On August 29, 2012, the Eighth Circuit decided in favor of Child Evangelism Fellowship in Child Evangelism Fellowship v. Minneapolis Special Sch. Dist. No. 1. It reversed the denial of CEF’s preliminary injunction where it had tried to stop a school district in Minnesota from limiting school facility access for a Good News Club.
The Good News Club has been a community partner with the school for years, and has access to district facilities and the flyer distribution system. It was also once part of the after-school enrichment program. In 2009, the Good News Club was removed from the after-school program because of concerns about religious content, which meant it no longer had access to transportation or food services from the district. Attendance at the Club went down sharply.
CEF sued to try to get a preliminary injunction against the school district and lost. Then it appealed the decision.
On appeal, the Eighth Circuit considered several points. First, CEF had suffered irreparable harm because its membership had dropped so much, an important requirement to get a preliminary injunction. It was also likely to succeed on the merits. The school had violated CEF’s First Amendment rights by excluding its particular viewpoint while other secular groups like the Scouts were allowed to continue. Only the religious viewpoint was excluded. This was true even though CEF was not outright denied access as a community partner, but just restricted from the after-school program.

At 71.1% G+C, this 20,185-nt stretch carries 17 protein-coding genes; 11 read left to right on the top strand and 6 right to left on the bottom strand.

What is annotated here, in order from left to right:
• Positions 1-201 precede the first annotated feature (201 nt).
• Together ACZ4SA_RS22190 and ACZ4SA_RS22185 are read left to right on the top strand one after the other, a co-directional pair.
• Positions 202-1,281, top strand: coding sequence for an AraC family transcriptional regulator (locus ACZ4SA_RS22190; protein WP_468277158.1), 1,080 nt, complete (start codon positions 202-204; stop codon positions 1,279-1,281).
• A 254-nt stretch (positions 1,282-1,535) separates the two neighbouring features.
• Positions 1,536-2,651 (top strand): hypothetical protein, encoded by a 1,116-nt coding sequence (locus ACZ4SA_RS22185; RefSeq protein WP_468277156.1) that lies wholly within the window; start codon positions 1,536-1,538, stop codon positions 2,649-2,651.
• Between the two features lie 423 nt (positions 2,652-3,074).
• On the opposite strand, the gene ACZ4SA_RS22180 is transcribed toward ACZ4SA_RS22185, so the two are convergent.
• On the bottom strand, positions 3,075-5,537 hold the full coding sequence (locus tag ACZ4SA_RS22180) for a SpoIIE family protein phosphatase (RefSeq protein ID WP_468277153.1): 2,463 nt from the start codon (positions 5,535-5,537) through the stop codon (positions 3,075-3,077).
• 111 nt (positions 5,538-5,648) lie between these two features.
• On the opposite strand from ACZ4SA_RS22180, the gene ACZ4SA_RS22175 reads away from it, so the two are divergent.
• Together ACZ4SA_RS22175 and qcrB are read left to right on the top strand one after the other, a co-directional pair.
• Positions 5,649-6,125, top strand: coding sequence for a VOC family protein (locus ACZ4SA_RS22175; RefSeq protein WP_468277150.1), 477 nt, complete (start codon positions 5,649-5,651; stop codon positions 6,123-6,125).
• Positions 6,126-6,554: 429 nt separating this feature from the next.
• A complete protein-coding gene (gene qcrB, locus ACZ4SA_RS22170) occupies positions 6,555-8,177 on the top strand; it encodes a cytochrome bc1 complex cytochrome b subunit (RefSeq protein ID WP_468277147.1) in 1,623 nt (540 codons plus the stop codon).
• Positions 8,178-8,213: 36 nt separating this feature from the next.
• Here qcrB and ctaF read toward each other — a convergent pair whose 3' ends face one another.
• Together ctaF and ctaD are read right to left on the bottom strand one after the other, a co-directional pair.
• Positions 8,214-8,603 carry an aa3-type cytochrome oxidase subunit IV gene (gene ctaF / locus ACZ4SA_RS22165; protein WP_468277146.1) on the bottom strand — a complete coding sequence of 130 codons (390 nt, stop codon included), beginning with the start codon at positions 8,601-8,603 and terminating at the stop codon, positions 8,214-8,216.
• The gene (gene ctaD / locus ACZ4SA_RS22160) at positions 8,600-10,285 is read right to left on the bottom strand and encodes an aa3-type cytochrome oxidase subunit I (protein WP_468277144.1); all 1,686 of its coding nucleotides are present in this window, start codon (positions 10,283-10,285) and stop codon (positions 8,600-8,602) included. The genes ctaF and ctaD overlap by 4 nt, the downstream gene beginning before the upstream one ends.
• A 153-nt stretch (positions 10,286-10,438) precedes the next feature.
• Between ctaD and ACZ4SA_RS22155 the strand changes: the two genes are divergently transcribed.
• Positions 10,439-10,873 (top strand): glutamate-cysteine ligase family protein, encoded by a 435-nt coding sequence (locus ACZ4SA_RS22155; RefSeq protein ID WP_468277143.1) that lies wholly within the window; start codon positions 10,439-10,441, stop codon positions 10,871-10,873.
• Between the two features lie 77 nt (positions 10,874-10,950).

Then the Court considered whether the school district had a compelling governmental interest to act against CEF to avoid an Establishment Clause violation. Not so, said the Court. The Establishment Clause requires neutrality to religion but not hostility. And the Good News Club’s religious message was not district-sponsored. The district policy on after-school programs made it pretty clear that they were non-school. Even though CEF received funding along with other groups, its speech was still private and not school-sponsored.
The Eighth Circuit remanded with instructions for the district court to cooperate in giving the requested injunction.
Besides providing a good explanation of how the First Amendment and Establishment Clauses should interact in the school setting, this case is an important development for religious liberty.
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